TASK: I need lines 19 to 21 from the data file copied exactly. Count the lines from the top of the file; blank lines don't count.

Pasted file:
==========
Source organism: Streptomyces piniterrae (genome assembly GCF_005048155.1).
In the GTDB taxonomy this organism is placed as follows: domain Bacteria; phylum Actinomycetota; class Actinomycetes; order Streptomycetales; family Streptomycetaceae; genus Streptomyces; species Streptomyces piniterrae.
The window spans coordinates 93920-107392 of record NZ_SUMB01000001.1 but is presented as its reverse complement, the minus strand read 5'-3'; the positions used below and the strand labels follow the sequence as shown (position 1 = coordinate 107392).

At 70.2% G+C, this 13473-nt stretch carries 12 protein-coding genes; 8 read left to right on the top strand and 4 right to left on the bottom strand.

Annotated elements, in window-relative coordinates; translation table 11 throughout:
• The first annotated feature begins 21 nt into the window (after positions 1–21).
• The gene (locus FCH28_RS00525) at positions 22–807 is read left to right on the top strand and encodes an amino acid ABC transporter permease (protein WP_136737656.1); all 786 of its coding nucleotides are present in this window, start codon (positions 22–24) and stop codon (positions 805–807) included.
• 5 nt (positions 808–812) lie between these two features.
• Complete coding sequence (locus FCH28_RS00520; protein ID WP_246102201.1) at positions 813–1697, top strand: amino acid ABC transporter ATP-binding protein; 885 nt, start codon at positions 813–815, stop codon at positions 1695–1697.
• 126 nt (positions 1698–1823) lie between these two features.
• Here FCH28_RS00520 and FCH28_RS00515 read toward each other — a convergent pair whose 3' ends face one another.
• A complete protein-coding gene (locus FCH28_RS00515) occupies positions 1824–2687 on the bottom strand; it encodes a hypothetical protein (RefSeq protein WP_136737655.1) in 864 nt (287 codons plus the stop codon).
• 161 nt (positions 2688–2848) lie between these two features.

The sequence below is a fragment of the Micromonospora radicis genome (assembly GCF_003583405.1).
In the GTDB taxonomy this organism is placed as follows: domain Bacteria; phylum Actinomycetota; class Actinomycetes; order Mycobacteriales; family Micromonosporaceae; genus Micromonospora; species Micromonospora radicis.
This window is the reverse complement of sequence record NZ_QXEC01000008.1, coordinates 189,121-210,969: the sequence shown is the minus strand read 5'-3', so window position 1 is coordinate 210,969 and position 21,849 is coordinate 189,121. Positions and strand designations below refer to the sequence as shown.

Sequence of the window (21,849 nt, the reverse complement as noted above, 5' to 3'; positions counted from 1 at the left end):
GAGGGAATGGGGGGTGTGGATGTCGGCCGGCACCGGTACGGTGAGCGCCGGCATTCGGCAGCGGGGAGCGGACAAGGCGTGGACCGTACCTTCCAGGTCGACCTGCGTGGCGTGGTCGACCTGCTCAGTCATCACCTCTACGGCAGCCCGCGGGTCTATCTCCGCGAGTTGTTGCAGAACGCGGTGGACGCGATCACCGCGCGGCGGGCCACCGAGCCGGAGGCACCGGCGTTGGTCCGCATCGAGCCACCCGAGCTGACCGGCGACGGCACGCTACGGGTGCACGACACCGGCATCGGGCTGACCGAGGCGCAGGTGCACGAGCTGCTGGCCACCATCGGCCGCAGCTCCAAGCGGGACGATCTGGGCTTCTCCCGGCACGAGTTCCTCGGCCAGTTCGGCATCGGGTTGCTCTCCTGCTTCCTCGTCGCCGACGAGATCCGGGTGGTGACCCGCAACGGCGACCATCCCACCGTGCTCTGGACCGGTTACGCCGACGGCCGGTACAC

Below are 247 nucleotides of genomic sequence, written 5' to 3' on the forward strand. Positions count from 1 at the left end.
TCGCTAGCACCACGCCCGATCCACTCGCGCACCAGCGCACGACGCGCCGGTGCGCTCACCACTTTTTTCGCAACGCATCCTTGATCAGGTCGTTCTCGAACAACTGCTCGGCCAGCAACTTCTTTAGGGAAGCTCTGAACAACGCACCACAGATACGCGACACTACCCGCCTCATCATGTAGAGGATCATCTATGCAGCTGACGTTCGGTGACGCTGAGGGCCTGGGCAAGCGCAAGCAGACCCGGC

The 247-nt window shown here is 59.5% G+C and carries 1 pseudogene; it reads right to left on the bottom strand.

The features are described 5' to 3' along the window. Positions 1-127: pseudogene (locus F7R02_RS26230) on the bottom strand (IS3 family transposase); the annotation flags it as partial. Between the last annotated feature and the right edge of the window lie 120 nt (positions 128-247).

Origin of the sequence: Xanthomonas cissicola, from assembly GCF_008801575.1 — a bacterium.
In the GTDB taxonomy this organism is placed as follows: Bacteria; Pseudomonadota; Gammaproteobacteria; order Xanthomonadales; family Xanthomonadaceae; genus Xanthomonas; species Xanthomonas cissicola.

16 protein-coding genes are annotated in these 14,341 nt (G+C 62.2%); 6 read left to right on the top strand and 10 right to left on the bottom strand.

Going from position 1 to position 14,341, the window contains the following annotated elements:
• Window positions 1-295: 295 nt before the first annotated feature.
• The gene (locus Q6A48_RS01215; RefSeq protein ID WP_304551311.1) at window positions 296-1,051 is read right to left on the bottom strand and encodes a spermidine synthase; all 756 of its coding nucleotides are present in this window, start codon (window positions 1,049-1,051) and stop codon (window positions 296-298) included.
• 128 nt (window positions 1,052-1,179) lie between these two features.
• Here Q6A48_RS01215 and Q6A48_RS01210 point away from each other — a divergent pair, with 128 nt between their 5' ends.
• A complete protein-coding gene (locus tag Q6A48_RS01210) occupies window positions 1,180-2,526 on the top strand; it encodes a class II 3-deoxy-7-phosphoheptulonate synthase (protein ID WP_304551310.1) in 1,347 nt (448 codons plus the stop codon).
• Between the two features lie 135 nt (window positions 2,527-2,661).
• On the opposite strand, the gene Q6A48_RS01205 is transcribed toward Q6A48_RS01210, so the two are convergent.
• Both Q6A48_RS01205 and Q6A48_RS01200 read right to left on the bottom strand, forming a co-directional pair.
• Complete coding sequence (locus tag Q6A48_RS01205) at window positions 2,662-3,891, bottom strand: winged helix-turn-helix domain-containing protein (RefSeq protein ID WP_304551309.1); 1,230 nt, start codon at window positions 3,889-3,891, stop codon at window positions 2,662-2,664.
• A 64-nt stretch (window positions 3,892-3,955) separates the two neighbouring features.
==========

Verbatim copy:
Below are 247 nucleotides of genomic sequence, written 5' to 3' on the forward strand. Positions count from 1 at the left end.
TCGCTAGCACCACGCCCGATCCACTCGCGCACCAGCGCACGACGCGCCGGTGCGCTCACCACTTTTTTCGCAACGCATCCTTGATCAGGTCGTTCTCGAACAACTGCTCGGCCAGCAACTTCTTTAGGGAAGCTCTGAACAACGCACCACAGATACGCGACACTACCCGCCTCATCATGTAGAGGATCATCTATGCAGCTGACGTTCGGTGACGCTGAGGGCCTGGGCAAGCGCAAGCAGACCCGGC

The 247-nt window shown here is 59.5% G+C and carries 1 pseudogene; it reads right to left on the bottom strand.